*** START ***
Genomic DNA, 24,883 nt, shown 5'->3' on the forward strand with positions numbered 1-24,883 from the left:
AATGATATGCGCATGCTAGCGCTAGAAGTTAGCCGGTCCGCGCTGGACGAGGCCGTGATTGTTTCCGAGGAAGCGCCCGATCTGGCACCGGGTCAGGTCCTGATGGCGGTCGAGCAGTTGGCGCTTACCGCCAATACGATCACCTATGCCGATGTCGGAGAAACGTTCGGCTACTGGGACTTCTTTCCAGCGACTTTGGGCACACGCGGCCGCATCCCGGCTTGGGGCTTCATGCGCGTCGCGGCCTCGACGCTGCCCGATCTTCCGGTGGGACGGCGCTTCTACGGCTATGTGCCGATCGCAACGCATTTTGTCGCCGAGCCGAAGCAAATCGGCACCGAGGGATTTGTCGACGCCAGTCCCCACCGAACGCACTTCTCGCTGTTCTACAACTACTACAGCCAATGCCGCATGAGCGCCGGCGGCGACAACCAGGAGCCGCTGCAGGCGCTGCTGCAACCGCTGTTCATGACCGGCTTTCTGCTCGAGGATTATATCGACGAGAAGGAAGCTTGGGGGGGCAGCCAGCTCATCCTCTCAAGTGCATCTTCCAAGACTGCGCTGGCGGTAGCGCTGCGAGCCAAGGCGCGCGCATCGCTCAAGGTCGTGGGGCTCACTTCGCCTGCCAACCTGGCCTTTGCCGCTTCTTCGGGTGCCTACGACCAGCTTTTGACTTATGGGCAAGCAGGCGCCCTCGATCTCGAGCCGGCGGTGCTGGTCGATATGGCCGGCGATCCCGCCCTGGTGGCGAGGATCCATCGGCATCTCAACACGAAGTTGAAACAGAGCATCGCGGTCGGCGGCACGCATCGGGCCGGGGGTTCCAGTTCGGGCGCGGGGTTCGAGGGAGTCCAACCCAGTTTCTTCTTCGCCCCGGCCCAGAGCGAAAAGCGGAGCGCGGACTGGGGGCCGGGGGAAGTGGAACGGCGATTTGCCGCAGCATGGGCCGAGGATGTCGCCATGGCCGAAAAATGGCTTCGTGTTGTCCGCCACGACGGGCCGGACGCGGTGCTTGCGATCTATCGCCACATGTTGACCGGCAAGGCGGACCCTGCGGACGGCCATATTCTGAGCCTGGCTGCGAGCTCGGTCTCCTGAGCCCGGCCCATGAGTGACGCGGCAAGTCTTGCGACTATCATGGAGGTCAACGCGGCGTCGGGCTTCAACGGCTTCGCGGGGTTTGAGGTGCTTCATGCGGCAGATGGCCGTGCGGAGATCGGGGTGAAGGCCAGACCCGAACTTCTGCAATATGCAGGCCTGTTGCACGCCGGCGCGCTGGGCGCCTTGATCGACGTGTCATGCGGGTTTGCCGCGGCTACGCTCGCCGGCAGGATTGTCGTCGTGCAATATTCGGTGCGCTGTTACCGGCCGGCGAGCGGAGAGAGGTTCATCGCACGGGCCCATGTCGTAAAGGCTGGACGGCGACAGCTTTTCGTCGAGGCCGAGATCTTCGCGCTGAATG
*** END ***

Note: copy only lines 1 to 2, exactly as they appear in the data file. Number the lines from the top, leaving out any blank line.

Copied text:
Genomic DNA, 24,883 nt, shown 5'->3' on the forward strand with positions numbered 1-24,883 from the left:
AATGATATGCGCATGCTAGCGCTAGAAGTTAGCCGGTCCGCGCTGGACGAGGCCGTGATTGTTTCCGAGGAAGCGCCCGATCTGGCACCGGGTCAGGTCCTGATGGCGGTCGAGCAGTTGGCGCTTACCGCCAATACGATCACCTATGCCGATGTCGGAGAAACGTTCGGCTACTGGGACTTCTTTCCAGCGACTTTGGGCACACGCGGCCGCATCCCGGCTTGGGGCTTCATGCGCGTCGCGGCCTCGACGCTGCCCGATCTTCCGGTGGGACGGCGCTTCTACGGCTATGTGCCGATCGCAACGCATTTTGTCGCCGAGCCGAAGCAAATCGGCACCGAGGGATTTGTCGACGCCAGTCCCCACCGAACGCACTTCTCGCTGTTCTACAACTACTACAGCCAATGCCGCATGAGCGCCGGCGGCGACAACCAGGAGCCGCTGCAGGCGCTGCTGCAACCGCTGTTCATGACCGGCTTTCTGCTCGAGGATTATATCGACGAGAAGGAAGCTTGGGGGGGCAGCCAGCTCATCCTCTCAAGTGCATCTTCCAAGACTGCGCTGGCGGTAGCGCTGCGAGCCAAGGCGCGCGCATCGCTCAAGGTCGTGGGGCTCACTTCGCCTGCCAACCTGGCCTTTGCCGCTTCTTCGGGTGCCTACGACCAGCTTTTGACTTATGGGCAAGCAGGCGCCCTCGATCTCGAGCCGGCGGTGCTGGTCGATATGGCCGGCGATCCCGCCCTGGTGGCGAGGATCCATCGGCATCTCAACACGAAGTTGAAACAGAGCATCGCGGTCGGCGGCACGCATCGGGCCGGGGGTTCCAGTTCGGGCGCGGGGTTCGAGGGAGTCCAACCCAGTTTCTTCTTCGCCCCGGCCCAGAGCGAAAAGCGGAGCGCGGACTGGGGGCCGGGGGAAGTGGAACGGCGATTTGCCGCAGCATGGGCCGAGGATGTCGCCATGGCCGAAAAATGGCTTCGTGTTGTCCGCCACGACGGGCCGGACGCGGTGCTTGCGATCTATCGCCACATGTTGACCGGCAAGGCGGACCCTGCGGACGGCCATATTCTGAGCCTGGCTGCGAGCTCGGTCTCCTGAGCCCGGCCCATGAGTGACGCGGCAAGTCTTGCGACTATCATGGAGGTCAACGCGGCGTCGGGCTTCAACGGCTTCGCGGGGTTTGAGGTGCTTCATGCGGCAGATGGCCGTGCGGAGATCGGGGTGAAGGCCAGACCCGAACTTCTGCAATATGCAGGCCTGTTGCACGCCGGCGCGCTGGGCGCCTTGATCGACGTGTCATGCGGGTTTGCCGCGGCTACGCTCGCCGGCAGGATTGTCGTCGTGCAATATTCGGTGCGCTGTTACCGGCCGGCGAGCGGAGAGAGGTTCATCGCACGGGCCCATGTCGTAAAGGCTGGACGGCGACAGCTTTTCGTCGAGGCCGAGATCTTCGCGCTGAATG